Creative Spaces

In a world of staccato bursts of information, where I swipe through updates on iPhone screens, smash my words into 140 character boxes, and information whizzes past me at an alarming rate, it’s hard to find the time to  just sit and listen to my muse. I also think my muse is a bit too soft-spoken. If she were more like an angst-ridden cranky old man, I might hear her better. She’d also probably give me a headache, so I guess all in all I ended up with the perfect muse for me. Since we seem to be working well together, I want to strengthen that relationship. I don’t want her ticked off and storming out.

So I started thinking about where I spent my time writing and what I could do to improve my creativity in that area.

Luckily for me, I haven’t been able to write at a coffee shop. Maybe one day I’ll give it a serious shot, but there’s something impersonal about the whole thing. It’s not MY space. It’s everyone else’s! Hmm . . . maybe I have some territorial issues I need to work through.

Anyway . . . writing space.

My writing space is in our living room. We have a long living room, so we’ve plonked down one of those handy IKEA desks in the corner by the window. It’s quite boring, really. Something has to be done to liven the place up.

And then I got an idea!

I am going to incorporate every sense into my writing area – sight, sound, touch, smell, and taste to create a truly inspiring writing space.

Sight = Color

Currently our walls are covered with golden stripes, and while it’s beautiful when the late afternoon sun hits, it’s not doing anything for me. Maybe I’ve looked at it for too long, or maybe the colors are just too muted. Definitely time for a change.

I’ve read that orange was the color that sparked the most creativity. I also found studies that said grey, green and yellow were the top creativity inducers. Since everyone has a different theory and I can probably find a study out there somewhere supporting whatever color I choose to surround myself with, any color is fair game.

I like the idea of adding some fiery orange to my work area, so I’m going to find some orange fabric and cover a large cork-board with it. This serves two purposes. It fills the area with a splash of bright color (that induces creativity, so the studies promised) and serves as a place for me to pin random notes I need to remember. Now I just need to find a cork-board. In Sweden, this might prove to be quite difficult.

Sound = Music

My husband listens to music while he works. It drives me bonkers. I hate it. I can’t get anything done. Even if he administered mind-altering drugs and I fell madly in love with his music, I’d still go nuts. The problem isn’t the music, it’s that my mind wants to hear the next word, and then the next one. I want to understand the lyrics. Considering some of the lyrics out there, this is a recipe for disaster. Half the lyrics don’t even make sense anymore. Nevertheless, when I hear music, I have this need to analyze the message of each song and I can’t concentrate on anything else.

I know I’m a geek.

However, I have discovered classical musical doesn’t have the same effect. Or movie scores. Not just any movie either, but epic movies like Star Wars or Lord of the Rings. If The Road to Isengard is playing in the background, I’m working like a dog and the words are flying off my fingers. It’s odd that I know this, yet I still haven’t set up Spotify, turned on my mp3 player, or even opened up YouTube in the background. Guess I know how I’ll be starting the day tomorrow.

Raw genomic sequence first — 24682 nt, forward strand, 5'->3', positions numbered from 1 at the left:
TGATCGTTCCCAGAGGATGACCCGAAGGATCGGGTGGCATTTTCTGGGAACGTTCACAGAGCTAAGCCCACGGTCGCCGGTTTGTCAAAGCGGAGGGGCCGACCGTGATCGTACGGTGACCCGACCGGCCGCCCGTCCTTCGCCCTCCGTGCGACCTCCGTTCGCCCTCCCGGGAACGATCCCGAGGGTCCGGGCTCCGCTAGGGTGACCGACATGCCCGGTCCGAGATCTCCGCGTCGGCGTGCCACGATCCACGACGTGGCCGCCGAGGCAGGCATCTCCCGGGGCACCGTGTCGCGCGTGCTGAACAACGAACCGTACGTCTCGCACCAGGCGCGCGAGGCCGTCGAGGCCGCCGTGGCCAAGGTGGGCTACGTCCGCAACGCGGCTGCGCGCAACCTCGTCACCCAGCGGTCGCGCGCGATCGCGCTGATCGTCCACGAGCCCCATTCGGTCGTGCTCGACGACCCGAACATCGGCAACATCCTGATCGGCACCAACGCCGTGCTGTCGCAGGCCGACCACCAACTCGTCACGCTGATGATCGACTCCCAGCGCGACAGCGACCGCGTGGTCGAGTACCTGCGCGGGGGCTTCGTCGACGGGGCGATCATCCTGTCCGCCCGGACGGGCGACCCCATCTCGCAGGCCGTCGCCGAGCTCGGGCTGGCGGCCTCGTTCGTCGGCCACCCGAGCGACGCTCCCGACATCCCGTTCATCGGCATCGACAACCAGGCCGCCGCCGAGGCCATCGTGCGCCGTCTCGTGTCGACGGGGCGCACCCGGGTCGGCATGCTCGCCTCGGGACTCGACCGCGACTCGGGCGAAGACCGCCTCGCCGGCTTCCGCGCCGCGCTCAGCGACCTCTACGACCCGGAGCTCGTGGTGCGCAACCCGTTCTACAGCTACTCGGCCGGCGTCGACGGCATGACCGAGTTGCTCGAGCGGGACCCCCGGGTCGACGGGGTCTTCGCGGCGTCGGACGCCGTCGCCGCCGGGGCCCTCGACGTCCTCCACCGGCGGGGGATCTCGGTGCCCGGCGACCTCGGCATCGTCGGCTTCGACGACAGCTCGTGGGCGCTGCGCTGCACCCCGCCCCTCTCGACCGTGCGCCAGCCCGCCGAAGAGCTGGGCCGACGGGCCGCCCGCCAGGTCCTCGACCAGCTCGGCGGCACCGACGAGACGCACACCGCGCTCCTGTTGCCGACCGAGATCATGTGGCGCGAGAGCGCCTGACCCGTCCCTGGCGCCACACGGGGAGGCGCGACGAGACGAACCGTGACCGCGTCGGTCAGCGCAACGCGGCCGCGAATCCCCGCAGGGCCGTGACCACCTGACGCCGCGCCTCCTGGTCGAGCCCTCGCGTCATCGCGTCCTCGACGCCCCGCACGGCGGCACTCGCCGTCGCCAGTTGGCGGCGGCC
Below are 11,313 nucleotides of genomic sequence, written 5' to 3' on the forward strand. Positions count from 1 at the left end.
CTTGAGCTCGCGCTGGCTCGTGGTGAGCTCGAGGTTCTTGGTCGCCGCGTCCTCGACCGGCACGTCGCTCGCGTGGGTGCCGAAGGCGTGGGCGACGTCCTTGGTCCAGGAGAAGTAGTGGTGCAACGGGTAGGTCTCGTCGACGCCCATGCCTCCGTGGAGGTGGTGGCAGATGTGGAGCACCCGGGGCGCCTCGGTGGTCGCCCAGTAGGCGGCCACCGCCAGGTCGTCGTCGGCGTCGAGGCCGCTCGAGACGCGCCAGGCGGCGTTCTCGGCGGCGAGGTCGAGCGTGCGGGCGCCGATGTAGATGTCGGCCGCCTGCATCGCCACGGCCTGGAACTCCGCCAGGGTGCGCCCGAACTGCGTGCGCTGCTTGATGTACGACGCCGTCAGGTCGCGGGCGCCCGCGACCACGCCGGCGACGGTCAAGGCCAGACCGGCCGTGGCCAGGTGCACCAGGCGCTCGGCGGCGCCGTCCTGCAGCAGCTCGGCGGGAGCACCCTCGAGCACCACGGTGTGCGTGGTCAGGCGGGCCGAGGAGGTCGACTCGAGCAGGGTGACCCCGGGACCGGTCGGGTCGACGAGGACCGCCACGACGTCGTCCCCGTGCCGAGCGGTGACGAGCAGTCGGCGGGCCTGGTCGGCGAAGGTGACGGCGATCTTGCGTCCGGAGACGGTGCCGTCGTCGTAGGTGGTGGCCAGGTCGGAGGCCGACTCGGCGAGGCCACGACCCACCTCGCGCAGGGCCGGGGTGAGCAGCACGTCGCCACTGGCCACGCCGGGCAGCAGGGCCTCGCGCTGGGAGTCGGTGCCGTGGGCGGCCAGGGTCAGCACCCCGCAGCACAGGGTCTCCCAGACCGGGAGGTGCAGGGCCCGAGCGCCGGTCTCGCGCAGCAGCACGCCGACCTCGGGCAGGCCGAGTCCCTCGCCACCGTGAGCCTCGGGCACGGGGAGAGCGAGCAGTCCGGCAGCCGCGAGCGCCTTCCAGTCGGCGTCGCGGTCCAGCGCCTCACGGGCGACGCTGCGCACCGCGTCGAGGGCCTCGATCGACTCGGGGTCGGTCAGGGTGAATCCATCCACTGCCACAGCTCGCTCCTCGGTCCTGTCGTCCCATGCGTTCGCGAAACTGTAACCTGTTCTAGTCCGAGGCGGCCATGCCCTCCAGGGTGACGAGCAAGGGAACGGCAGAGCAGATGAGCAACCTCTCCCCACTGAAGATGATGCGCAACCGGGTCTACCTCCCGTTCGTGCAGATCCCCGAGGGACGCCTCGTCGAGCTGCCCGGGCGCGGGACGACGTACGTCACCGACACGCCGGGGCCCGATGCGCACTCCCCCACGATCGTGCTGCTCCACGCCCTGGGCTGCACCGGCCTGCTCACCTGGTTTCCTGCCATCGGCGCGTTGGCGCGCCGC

Touch = Texture

I couldn’t find any studies linking texture and imagination. I want to believe they exist, though. It just makes sense. Different textures create different sensations in our body and the more sensations we feel, the more emotions we trigger. The more emotions we feel, the more we can imagine. Therefore, texture must be important. My first thought was to create little texture keyboard pads. That would have been perfect! Wicker for the ‘W’ key and silk for the ‘S’ key.

Yeah, but I don’t know how to do that and it would consume more time than I want to spend on the project. It’s an interesting idea, but I won’t be implementing it. I’ll probably pick about five different textures and end up doing the same thing on a larger scale. I can attach swaths of different material to the desk cabinet panels. I could also add some embellishments to my cork-board so that it looks like a badly recreated taggy book the kids had when they were little. I bet I could even bribe them to do the work. This idea is sounding better and better.

Smell = Scents 

I’ve read vanilla and cinnamon are two of the most inspiring fragrances. A short trip to a candle shop and I’ve got this one covered, although I like spicier scents so I might do some more research on aromas and their various effects.

Taste = ?

I haven’t figured this one out. How do I incorporate taste into my writing area? Oh! Maybe I can beg someone from America to ship me different coffee flavored creamers. Hazelnut sounds like a creativity leader, right? No, definitely pumpkin spice. When did all these flavors come out? They still haven’t discovered hazelnut in Sweden!


Published by casblomberg

Cas Blomberg is a native-English speaking writer who lives in Stockholm, Sweden.